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If x, y and z are positive numbers, is z between x and y?
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If x, y and z are positive numbers, is z between x and y? (1) x < 2z < y (2) 2x < z < 2y x,y,z>0, is y between x and z? 1). x<(y/2)<z 2). x<2y<z
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Originally posted by vcbabu on 04 Jun 2009, 10:42.
Last edited by Bunuel on 15 Oct 2013, 23:15, edited 1 time in total.
Renamed the topic, edited the question and added the OA.




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Re: x,y,z>0, is y between x and z? 1). x<(y/2)<z 2).
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15 Oct 2013, 23:24
jlgdr wrote: vcbabu wrote: x,y,z>0, is y between x and z? 1). x<(y/2)<z 2). x<2y<z Hey all, was just checking this question out. Wanted to know what is the OA for this one. I got B. Let me walk you through the way I solved it So is y between x and z? Ok, let's do it! Statement 1 y/2 is actually between x and z, but we don't really know about y, only that it is positive but still this is not sufficient Statement 2 Ok, now this says that 2y is between x and z, so algebraically x<2y<z, now if we divide all terms by 2 we get x/2<y<z/2 Now if they are all positive and y is between half of x and half of z, then y must definetely also be in the range x<y<z, If i'm not mistaken So IMO, Answer should be (B) Please let me know if this works Kudos if you like! Cheers J No B is not correct. Check below. Notice that it's basically the same exact question. If x, y and z are positive numbers, is z between x and y? (1) x < 2z < y. If x = 1, y = 10, and z = 1 > answer NO. If x = 1, y = 10, and z = 2 > answer YES. Not sufficient. (2) 2x < z < 2y. If x = 1, y = 2, and z = 3 > answer NO. If x = 1, y = 10, and z = 3 > answer YES. Not sufficient. (1)+(2) Add the inequalities: 3x < 3z < 3y > divide by 3: x < z < y. Sufficient. Answer: C. Hope it's clear.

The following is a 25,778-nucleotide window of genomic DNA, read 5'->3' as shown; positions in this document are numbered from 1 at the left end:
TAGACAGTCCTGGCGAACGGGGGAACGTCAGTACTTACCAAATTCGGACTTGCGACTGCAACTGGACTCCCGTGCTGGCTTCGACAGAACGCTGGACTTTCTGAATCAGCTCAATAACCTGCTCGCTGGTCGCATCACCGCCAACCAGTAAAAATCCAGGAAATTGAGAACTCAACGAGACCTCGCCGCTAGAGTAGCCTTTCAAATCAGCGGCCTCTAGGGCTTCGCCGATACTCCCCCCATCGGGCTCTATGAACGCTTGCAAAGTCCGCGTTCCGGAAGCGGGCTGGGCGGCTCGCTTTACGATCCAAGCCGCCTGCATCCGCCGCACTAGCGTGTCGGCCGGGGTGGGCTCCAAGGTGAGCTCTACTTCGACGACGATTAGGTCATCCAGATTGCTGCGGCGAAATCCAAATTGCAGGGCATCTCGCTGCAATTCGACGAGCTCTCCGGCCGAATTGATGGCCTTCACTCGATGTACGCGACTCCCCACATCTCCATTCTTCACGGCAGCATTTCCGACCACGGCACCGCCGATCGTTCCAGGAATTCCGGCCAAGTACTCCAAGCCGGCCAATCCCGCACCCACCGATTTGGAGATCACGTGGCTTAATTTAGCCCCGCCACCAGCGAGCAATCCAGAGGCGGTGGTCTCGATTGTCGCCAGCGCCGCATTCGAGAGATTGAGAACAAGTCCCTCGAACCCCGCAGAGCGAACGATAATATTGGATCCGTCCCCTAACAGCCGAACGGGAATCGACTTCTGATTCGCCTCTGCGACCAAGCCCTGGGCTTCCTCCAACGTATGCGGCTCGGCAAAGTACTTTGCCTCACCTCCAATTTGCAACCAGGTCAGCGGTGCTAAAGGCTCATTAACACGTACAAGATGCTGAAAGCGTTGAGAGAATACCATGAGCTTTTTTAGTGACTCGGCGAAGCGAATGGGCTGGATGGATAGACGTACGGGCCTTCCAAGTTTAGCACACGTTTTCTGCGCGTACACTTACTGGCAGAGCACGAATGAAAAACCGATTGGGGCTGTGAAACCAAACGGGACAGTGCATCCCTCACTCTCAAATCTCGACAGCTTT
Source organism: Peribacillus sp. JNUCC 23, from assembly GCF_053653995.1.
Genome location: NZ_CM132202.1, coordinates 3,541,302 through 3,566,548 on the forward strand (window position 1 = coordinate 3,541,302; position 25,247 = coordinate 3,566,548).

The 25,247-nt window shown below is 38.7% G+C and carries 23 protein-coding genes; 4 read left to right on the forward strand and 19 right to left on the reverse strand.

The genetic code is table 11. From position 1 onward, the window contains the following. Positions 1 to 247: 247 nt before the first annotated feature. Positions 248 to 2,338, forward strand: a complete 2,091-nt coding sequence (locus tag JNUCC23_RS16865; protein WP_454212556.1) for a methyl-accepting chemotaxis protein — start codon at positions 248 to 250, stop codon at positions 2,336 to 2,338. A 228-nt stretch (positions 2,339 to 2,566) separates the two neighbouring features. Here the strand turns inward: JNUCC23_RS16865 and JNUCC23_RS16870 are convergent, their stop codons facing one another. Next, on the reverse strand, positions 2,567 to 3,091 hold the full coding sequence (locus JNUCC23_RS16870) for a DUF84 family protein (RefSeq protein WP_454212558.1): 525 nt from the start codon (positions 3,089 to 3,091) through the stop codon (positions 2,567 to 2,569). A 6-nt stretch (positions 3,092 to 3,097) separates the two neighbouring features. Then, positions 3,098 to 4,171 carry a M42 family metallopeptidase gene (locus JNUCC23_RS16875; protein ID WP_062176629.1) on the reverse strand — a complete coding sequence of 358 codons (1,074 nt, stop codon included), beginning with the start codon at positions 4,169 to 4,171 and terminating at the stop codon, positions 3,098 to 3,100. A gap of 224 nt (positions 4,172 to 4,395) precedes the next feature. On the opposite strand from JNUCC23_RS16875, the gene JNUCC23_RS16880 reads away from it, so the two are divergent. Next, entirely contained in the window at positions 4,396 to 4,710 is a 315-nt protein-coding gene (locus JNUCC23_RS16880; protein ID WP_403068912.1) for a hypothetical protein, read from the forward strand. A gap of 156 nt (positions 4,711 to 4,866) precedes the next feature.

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Re: If x, y and z are positive numbers, is z between x and y?
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10 Nov 2013, 14:52
vcbabu wrote: If x, y and z are positive numbers, is z between x and y? (1) x < 2z < y (2) 2x < z < 2y x,y,z>0, is y between x and z? 1). x<(y/2)<z 2). x<2y<z question is "x < z < y" or "y < z < x" ????1) x < 2z < y since 2z<y ( and all are positive) we can infer that z<y . But we do not know weather x<z Insufficient (2) 2x < z < 2y since 2x<z , we can infer x<z , but we cant say if z<y Insufficient Combine both 1 and 2  x<z<y ... sufficient
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Re: inequality
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04 Jun 2009, 13:23
x<(y/2)<z case 1 x y z 1.0 1.1 1.2 TRUE case 1 x y z 1.0 1.2 1.1 FALSE INSUFFICIENT x<2y<z amkes it necessary for y to be between x and z SUFFICIENT IMO B
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Re: inequality
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06 Jun 2009, 16:23
Quote: x<2y<z amkes it necessary for y to be between x and z SUFFICIENT Say, x=5 y=3 z=10 x<2y<z is true ?5<6<10 but we can't say that y is b/w x and z..
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Re: inequality
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08 Jun 2009, 18:56
1) Case 1: y/2=4, case 2: y/2=2, in two case x=1, z=6 In two case, we have different ans (not suf) 2) with x=3 and 2y = 10 and 4, we have different ans (not suf) Together we have, x<y/2<y<2y<z => YES Hence C



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Re: x,y,z>0, is y between x and z? 1). x<(y/2)<z 2).
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15 Oct 2013, 15:30
vcbabu wrote: x,y,z>0, is y between x and z? 1). x<(y/2)<z 2). x<2y<z Hey all, was just checking this question out. Wanted to know what is the OA for this one. I got B. Let me walk you through the way I solved it So is y between x and z? Ok, let's do it! Statement 1 y/2 is actually between x and z, but we don't really know about y, only that it is positive but still this is not sufficient Statement 2 Ok, now this says that 2y is between x and z, so algebraically x<2y<z, now if we divide all terms by 2 we get x/2<y<z/2 Now if they are all positive and y is between half of x and half of z, then y must definetely also be in the range x<y<z, If i'm not mistaken So IMO, Answer should be (B) Please let me know if this works Kudos if you like! Cheers J